Everyday Mysticism: It’s Beginning to Look a Lot Like…

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December. Holidays. It’s that time, whether you celebrate Christmas, Hanukkah, Solstice, Kwanzaa, or Fill In Your Generic Mid-Winter Celebration Here. No matter how hard you try, it’s almost impossible to avoid the holiday crazies–be it increased traffic, higher stress, or online drama about coffee cups and pleasantries.

On the Holiday Lunacy Scale, I fall somewhere safely between Scrooge McDuck and that Will Farrell character from Elf. I’m not a complete monster–I will sing along with Bing and The Andrews Sisters (or Bing and David Bowie) if it comes to that, and I’m not gonna turn my nose up at some eggnog or ginger cookies. I am just as apt to “ooh” and “ahh” over holiday light displays as anyone else.

But I don’t take it too far. There is a point of taking it too far (even though my holiday-loving wife would disagree with me.) To be honest, if it weren’t for Kathryn, I probably wouldn’t decorate and I certainly wouldn’t bake! Too many years working in customer service have created a thin veneer around my holiday spirit, rendering it not exactly impenetrable, but a little less flexible than your average Who.

As I move through my spiritual path, I find the need to connect more during the holidays. It’s hard to do, considering the demands on our time and energy as the world shifts into high gear. Tempers get shorter, money worries seem more pressing, and the anxiety from a never-ending to do list can be overwhelming even to the most balanced person.

I wanted to share a few tips this week for keeping yourself spiritually balanced during the holiday season.

  1. Stay Organized Crazy as it sounds, when you’re making your list and checking it twice, you might want to pencil in time for your spiritual practice. As things get crazier, it’s a good idea to commit to your practice in writing. That may mean arriving at a holiday party an hour later so you can go on your daily run. It may mean scheduling holiday shopping at odd hours to avoid heavy traffic, or doing more online shopping to avoid being overwhelmed by crowds. Getting up 30 minutes early to meditate can transform your day. Remember to make your spiritual practice as important to you as all your other commitments this month.
  2. Watch Your Food/Drink OMG, the cakes and candies and beverages and good food that are all around during this season! Well, yeah, that candy looks fantastic, but your body doesn’t have different rules for December. Overindulging is fun, but the hangovers can be a bitch. If you are like me and tend to binge eat when stressed, take a few extra steps to keep binge-worthy food out of reach. In truth, it’s best to stick to your normal diet for the most part, with only slight forays into holiday treats. Your body and soul will thank you for your compassion.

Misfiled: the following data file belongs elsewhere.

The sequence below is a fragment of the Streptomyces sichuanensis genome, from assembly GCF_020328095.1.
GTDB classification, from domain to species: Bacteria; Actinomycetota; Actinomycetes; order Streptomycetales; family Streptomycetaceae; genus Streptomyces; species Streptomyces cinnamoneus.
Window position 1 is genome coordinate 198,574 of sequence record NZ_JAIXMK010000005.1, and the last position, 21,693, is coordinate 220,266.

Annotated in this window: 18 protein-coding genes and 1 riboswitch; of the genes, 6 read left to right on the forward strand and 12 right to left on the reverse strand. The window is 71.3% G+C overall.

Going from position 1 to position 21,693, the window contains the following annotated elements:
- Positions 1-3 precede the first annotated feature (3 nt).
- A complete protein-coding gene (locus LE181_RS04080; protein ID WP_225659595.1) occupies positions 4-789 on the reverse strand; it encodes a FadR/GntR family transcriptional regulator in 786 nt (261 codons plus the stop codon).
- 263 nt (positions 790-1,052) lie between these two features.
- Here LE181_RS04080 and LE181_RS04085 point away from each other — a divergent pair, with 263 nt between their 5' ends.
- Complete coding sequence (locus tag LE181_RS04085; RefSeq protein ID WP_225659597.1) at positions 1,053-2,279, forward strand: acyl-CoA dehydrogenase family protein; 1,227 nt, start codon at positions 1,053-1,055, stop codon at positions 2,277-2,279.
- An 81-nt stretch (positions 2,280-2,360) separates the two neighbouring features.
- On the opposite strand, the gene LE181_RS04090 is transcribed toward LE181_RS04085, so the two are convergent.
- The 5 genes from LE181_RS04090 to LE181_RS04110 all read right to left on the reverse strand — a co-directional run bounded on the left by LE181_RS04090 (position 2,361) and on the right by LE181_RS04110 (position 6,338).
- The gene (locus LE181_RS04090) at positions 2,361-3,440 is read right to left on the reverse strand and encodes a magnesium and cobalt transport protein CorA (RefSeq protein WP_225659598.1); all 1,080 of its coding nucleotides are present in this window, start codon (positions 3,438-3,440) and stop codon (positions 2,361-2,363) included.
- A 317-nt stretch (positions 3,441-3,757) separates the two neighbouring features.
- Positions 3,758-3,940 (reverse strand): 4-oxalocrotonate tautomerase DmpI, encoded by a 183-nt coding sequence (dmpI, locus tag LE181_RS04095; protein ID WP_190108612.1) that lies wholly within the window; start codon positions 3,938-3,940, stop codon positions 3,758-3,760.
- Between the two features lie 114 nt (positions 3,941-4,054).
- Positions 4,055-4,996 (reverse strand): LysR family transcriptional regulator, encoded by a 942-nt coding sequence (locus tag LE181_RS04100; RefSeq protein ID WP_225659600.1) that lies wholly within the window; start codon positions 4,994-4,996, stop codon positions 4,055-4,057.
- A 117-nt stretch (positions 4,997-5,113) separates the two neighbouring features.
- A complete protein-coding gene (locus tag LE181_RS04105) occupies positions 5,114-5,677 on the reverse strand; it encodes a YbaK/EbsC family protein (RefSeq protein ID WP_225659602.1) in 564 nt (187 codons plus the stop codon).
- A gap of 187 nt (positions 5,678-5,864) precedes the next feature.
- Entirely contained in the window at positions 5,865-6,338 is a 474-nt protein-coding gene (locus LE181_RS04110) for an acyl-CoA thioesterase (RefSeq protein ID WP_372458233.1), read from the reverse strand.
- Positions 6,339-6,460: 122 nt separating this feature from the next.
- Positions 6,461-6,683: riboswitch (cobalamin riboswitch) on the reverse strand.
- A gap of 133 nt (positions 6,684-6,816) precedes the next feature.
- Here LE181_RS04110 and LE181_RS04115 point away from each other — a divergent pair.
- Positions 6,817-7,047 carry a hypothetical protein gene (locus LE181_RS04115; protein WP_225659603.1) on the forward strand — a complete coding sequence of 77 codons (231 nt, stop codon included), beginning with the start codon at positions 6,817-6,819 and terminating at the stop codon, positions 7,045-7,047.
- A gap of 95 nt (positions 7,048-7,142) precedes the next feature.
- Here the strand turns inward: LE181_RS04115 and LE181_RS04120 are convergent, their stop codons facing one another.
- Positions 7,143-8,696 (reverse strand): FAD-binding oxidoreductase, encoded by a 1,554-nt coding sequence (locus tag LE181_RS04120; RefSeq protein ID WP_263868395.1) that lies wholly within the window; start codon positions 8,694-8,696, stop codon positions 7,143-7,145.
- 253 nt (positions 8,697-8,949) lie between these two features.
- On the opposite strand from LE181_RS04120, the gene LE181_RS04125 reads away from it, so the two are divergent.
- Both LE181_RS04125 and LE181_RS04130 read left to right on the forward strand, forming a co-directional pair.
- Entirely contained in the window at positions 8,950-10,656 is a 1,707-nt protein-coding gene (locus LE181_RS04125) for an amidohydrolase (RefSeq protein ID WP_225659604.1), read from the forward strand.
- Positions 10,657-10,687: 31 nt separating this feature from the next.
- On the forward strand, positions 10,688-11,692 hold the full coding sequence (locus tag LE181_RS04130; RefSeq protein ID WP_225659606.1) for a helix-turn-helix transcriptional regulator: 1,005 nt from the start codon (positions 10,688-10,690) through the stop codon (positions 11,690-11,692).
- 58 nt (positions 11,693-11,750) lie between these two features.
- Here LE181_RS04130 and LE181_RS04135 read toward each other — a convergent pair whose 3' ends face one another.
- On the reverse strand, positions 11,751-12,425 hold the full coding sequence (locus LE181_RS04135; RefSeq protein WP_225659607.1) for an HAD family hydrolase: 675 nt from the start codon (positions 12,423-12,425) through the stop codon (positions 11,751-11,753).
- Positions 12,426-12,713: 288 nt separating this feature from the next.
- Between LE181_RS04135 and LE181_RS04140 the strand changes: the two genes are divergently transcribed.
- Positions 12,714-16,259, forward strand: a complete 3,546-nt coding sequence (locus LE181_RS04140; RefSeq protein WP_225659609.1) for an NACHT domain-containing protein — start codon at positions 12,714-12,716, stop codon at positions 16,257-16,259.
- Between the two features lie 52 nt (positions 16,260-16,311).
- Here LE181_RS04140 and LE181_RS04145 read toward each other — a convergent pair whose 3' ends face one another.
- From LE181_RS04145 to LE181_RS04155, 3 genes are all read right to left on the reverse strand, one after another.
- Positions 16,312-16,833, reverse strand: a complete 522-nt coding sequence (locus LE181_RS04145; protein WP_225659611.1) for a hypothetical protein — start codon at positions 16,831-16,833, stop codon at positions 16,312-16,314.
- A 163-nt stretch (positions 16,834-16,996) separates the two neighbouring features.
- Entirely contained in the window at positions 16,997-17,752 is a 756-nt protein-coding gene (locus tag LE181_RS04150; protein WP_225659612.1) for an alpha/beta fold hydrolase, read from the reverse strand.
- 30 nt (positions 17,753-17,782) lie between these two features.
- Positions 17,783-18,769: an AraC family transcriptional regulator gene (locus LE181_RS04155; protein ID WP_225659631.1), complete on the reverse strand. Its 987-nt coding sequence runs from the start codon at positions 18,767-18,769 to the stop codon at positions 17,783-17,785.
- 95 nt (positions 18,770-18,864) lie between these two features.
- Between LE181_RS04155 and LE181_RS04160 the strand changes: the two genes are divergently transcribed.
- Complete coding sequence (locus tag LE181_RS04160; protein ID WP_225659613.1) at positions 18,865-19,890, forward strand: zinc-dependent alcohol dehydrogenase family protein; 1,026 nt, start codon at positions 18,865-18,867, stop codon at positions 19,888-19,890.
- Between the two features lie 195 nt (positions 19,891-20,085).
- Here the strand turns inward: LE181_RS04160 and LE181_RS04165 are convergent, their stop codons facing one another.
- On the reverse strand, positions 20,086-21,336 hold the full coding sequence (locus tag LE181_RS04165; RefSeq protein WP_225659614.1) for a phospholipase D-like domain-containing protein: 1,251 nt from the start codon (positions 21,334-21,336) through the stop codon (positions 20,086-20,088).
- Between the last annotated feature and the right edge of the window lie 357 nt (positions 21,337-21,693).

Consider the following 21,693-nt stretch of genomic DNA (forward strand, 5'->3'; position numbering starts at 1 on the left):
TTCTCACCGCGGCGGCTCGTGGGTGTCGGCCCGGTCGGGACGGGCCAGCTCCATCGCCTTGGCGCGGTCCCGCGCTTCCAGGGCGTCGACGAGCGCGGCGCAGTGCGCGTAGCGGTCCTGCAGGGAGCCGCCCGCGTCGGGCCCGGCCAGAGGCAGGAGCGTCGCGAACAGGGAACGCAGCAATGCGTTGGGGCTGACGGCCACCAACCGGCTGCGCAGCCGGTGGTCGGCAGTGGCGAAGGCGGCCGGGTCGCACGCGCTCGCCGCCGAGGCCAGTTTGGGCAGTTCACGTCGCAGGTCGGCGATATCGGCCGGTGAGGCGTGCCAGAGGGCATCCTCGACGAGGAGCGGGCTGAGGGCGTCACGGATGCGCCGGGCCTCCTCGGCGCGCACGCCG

3. Be Creatively Generous If you are a baker, consider gifting a portion of your baked goods to others: the office staff at your apartment complex, the servers and kitchen crew at the little restaurant you love so much, etc. You can make up a bunch of goodie bags if you live in a city, and keep them in your car to share with the homeless. Include small bottles of dry shampoo, inexpensive blankets, gloves, socks, energy bars, anything you think might be helpful. Go “Elfing,” a holiday take on Glamour Bombing – to spread random acts of holiday cheer. Small gifts, poems, etc. left in secret can bring a lot of joy to your neighbors, as well as stoke the imagination of your awesome inner child.
  4. Learn the Word “Chillax” When you start stressing, remember the humble feline, who will ignore the expensive cat toy to play with the wrapping. Enjoy the process, and let go of the results. Be like the Buddha Cat and practice awareness, relaxation, and conservation of energy. Unless there’s a laser pointer. Then, chase it like crazy and have fun.
  5. Think “Elsa” In other words, “Let It Go.” The family dramas, the bills, the politics, the trials and tribulations are all going to be there when the holidays are over. Perhaps, as a spiritual practice, you may want to just put your problems on hold for the month. The pressure to spend time with family who may or not agree with you on fundamental issues can be transformed into an opportunity to practice extreme patience. Anger doesn’t have to be a horrible thing–it can be a portal for healing and reconciliation. Holding on to grudges and falling for the baiting tactics of relatives can put huge pressure on you. Letting it go? That’s an Oscar-winning solution.

So, here we are. Another holiday. Another opportunity to over-indulge, stress out, argue with family, and generally wear ourselves out.

Or…

Or…we could try something different.

hope you’ve enjoyed this week’s blog. Please feel free to share this post. Feedback is always appreciated, and don’t forget to like us on Facebook . Comments are always open.

Deb

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